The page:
After eight years in the White House, President Obama and his family will soon be preparing to move on. But where will they go, and what will they do?

Most presidents leave Washington once their term ends. Just after their successor is inaugurated, they fly out of town to begin the rest of their lives. But, for the next couple of years at least, the Obamas will be staying in Washington while their youngest daughter, Sasha, finishes secondary school.

Obama has joked about being in the job market after January 20, 2017 — quipping that he would have to “get on LinkedIn and see what comes up.”

In reality, he will probably have a hard time whittling down his options. First up — after a likely rest break — both the president and first lady Michelle Obama will probably start working on their memoirs or on books of some sort about the time they spent in the White House.

Group of young black men in audience wearing suits (© AP Images)

Young African-American men listen as President Obama speaks about the My Brother’s Keeper initiative. (© AP Images)

Both Obamas are likely to get involved in philanthropic work, possibly in conjunction with the Barack Obama Foundation and Presidential Center. And when he launched the My Brother’s Keeper mentoring project for young men of color, Obama indicated he planned to stay involved after his presidency. But that won’t be all he will do.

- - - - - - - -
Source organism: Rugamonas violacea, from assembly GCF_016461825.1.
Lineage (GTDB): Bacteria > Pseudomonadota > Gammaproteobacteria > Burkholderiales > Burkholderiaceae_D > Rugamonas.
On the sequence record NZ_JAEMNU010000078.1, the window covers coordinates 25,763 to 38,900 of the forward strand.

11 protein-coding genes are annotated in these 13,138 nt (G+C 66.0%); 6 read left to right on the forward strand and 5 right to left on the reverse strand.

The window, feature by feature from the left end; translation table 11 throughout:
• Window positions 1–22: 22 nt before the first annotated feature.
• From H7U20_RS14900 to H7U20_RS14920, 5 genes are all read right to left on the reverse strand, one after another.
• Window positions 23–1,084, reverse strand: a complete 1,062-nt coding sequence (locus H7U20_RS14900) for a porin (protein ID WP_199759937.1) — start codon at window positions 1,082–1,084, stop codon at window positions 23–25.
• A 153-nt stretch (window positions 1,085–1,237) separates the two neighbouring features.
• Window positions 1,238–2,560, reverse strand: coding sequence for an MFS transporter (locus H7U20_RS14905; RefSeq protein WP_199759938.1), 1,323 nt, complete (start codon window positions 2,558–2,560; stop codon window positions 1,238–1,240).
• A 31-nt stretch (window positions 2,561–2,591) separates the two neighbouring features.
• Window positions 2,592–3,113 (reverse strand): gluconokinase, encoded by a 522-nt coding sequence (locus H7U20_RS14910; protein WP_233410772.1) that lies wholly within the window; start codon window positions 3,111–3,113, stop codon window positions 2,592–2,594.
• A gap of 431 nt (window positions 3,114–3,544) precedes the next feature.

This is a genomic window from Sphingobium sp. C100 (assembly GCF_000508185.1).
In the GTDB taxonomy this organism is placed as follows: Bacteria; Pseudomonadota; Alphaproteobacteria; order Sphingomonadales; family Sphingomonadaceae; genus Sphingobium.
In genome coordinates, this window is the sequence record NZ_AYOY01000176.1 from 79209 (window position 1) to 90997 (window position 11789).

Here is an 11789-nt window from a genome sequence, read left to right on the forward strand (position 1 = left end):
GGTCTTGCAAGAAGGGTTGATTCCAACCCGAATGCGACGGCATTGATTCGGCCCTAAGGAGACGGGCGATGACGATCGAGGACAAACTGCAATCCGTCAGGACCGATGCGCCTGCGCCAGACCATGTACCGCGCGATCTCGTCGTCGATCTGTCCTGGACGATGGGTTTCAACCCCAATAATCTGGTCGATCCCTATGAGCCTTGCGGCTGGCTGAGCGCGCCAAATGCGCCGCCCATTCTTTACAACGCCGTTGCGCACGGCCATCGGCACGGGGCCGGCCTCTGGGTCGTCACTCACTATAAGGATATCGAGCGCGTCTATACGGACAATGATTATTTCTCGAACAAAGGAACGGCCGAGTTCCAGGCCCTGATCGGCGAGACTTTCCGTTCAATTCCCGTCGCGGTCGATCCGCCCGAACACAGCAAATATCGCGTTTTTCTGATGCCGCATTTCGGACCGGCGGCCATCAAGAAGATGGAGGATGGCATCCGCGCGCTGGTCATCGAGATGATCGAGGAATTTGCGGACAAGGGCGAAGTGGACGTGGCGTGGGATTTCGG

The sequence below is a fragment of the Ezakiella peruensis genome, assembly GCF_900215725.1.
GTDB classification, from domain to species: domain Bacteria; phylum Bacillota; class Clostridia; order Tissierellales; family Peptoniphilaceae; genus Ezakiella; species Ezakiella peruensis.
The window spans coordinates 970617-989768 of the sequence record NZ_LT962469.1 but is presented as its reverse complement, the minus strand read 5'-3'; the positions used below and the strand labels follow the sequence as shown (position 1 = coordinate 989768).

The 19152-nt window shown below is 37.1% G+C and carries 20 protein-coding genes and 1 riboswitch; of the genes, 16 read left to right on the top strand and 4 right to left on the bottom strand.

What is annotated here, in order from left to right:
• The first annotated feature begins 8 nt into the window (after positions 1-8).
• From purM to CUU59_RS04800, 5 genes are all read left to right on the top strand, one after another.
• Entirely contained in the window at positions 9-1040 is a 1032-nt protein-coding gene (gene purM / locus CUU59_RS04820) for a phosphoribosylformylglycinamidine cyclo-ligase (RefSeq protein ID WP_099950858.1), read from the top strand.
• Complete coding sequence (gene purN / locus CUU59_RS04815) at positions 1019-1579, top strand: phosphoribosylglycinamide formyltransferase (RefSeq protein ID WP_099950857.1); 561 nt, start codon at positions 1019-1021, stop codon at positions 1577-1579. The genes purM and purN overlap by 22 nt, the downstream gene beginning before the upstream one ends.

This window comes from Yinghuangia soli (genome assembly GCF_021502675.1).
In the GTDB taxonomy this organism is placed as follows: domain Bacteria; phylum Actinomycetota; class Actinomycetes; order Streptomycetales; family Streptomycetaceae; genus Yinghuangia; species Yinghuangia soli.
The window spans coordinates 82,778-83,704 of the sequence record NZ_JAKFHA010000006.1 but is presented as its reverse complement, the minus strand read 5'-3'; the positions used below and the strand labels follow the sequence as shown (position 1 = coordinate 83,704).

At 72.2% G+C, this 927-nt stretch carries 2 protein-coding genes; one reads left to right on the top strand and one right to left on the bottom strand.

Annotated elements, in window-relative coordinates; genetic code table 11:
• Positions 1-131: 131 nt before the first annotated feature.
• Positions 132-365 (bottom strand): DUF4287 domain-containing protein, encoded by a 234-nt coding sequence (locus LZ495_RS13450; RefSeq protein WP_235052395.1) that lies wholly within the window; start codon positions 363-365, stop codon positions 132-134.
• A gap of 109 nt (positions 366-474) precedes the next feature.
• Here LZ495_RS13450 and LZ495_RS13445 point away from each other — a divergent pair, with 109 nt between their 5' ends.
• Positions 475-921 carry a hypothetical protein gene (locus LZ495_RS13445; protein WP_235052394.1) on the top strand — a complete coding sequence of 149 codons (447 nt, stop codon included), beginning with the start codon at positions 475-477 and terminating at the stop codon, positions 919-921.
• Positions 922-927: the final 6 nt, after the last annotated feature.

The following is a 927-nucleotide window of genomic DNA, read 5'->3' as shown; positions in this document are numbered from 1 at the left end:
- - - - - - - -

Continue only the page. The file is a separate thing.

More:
“I’ll go back to doing the kinds of work that I was doing before, just trying to find ways to help people,” Obama told schoolchildren last year. “Help young people get educations, and help people get jobs, and try to bring businesses into neighborhoods that don’t have enough businesses.”

Michelle Obama hugging young girls in room full of children (© AP Images)

Michelle Obama hugs a group of children in a photo taken at the White House in 2015. (© AP Images)

Michelle Obama, who gave up her career as a lawyer and health care executive when she moved to the White House, has said she plans to stay involved in service-focused issues. In a recent editorial, she focused on efforts like the Let Girls Learn initiative, which helps girls around the world stay in school.

“After traveling the world as first lady and meeting so many girls … I carry their hopes and their ambitions with me everywhere I go, and I plan to continue my work on their behalf … for the rest of my life,” the first lady wrote.

As it says on the Barack Obama Foundation website, “Eight years is only the beginning.”